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Friday, December 16, 2011

Holiday Health Tips

Nobody's perfect, and you shouldn't expect to be, especially during the busy holiday season.  We all have days when we let our guard down.  Mine was yesterday.  While making christmas treats, (to pass on to others of course ;) I  consumed a truckload of sugar as I was knuckle deep in butter cream frosting that I was attempting to spread onto my sugar cookies.  Today I (Allison) am back on track!

To help you survive the last few weeks of the holiday season, Real Magazine has some very useful tips that will help you feel better about "letting your guard down".  

Holiday Health Tips from Real Magazine

Follow this advice to enjoy a little holiday indulgence without sacrificing your health goals

1. Relax. You won’t gain 10 pounds. It’s a misconception that you’ll need to go up a pant size in January. The average person gains only about a pound during the weeks between Thanksgiving and New Year’s. That’s no excuse to eat with abandon, though. (After all, gaining one pound every year can add up in the long run.) But a study published in the Journal of Social and Clinical Psychology notes that people who had an attitude of forgiveness and self-compassion after one high-calorie setback were less likely to give up and keep bingeing. So if you lose control with a dish of chocolate truffles, don’t think, I’ve blown it. Might as well move on to the eggnog. Just forgive yourself for the truffles.

2. Don’t skip meals. It seems logical: Forgo lunch; leave more room for pigs in blankets at the office party later. But arriving starved may result in overeating, and drinking on an empty stomach will give you a quicker buzz, which is more likely to lead to mindless munching. Eat normally during the day, and be strategic at the buffet. Don’t bother with things you don’t absolutely love. Splurge on something special (hint: It’s not those cubes of Cheddar), then stop.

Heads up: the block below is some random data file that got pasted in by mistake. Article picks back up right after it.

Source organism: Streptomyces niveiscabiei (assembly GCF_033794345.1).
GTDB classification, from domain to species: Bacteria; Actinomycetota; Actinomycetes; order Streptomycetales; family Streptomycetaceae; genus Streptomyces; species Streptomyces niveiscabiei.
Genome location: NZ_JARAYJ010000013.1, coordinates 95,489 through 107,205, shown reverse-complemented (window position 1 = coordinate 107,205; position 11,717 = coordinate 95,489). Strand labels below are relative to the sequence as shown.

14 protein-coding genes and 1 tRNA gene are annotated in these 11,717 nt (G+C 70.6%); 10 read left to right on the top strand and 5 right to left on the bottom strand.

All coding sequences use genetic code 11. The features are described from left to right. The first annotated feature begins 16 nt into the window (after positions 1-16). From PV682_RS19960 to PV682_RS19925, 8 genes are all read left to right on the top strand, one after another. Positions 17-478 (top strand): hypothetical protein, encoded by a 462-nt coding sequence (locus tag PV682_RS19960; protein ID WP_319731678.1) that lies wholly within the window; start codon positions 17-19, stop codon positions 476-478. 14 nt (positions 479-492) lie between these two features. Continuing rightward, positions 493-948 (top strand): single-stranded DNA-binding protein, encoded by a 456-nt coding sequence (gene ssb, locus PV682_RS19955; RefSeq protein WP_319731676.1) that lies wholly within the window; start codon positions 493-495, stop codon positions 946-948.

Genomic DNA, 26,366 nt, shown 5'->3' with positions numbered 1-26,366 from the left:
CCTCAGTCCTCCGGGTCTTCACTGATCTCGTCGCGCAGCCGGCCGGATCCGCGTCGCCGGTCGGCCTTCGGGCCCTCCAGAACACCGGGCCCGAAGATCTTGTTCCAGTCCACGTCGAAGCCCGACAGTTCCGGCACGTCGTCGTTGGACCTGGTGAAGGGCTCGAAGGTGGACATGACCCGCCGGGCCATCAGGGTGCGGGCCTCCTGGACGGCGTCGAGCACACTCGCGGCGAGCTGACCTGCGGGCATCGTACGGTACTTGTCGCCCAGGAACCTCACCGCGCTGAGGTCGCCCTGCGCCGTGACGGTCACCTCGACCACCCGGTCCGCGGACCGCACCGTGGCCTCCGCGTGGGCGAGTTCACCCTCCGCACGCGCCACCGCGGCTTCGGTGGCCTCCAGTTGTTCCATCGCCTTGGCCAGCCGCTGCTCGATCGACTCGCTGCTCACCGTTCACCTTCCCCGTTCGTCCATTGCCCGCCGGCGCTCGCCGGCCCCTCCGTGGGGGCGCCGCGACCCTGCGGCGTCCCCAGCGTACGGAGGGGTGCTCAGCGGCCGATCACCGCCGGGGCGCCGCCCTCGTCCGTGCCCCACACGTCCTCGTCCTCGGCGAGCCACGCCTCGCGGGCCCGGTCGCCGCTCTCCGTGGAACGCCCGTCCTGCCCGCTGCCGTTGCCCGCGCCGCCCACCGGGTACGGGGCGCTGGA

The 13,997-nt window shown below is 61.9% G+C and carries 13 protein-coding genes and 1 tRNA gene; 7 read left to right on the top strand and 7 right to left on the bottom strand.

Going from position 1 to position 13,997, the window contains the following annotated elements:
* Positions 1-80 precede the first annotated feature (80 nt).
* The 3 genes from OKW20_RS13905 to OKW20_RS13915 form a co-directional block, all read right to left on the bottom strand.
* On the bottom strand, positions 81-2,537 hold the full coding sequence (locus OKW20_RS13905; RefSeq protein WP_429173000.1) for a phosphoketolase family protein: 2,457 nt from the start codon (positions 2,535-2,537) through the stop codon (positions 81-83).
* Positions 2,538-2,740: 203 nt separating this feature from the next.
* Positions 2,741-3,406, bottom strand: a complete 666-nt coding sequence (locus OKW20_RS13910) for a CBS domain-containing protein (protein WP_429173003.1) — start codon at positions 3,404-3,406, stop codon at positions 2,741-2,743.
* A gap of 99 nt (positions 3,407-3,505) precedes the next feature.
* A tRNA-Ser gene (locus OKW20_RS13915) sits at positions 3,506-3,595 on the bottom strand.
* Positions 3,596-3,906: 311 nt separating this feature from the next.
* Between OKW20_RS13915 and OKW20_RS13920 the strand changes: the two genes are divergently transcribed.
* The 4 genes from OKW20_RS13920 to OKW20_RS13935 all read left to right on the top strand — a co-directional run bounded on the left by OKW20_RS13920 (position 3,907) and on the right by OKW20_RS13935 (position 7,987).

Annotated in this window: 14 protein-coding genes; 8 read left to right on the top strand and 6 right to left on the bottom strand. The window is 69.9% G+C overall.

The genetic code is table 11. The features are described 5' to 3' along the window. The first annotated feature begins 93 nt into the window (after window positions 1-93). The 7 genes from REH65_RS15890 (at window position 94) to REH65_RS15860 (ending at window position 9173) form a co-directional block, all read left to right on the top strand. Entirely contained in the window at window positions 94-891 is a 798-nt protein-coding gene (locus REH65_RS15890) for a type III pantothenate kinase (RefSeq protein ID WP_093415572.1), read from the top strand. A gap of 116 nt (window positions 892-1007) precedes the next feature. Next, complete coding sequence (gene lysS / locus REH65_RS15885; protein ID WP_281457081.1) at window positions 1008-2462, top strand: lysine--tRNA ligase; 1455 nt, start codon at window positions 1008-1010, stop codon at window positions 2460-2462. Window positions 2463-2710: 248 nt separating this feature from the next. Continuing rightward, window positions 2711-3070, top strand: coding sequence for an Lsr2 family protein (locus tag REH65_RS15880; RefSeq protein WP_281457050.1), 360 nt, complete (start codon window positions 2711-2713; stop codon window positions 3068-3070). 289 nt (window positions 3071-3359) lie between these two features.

3. Turn down Aunt Jan’s pie. “It’s better to sit with a little guilt than to overeat just to please loved ones,” says Diaz. If you can’t say no to Jan’s face, try “Maybe later,” then hope she forgets.

4. Don’t let late nights make you fat. “People who sleep less over time tend to be heavier,” says Lawrence Epstein, the chief medical officer of the Sleep Health Centers, in Brighton, Mass. But it doesn’t take long for the cycle to start. “If you pull one all-nighter or miss a few hours each night over a week, your body releases hormones that prompt eating and weight gain,” says Epstein.

5. Watch out for hidden caffeine. Think hot cocoa is a soothing way to end a winter’s night? Hold on to your marshmallows. Chocolate, even the powdered kind, contains caffeine, as do many over-the-counter pain medicines that you might pop at night to get a head start on a hangover. Excedrin Extra-Strength Caplets, for example, contain 65 milligrams of caffeine; by comparison, the average cup of coffee contains 50 to 100.

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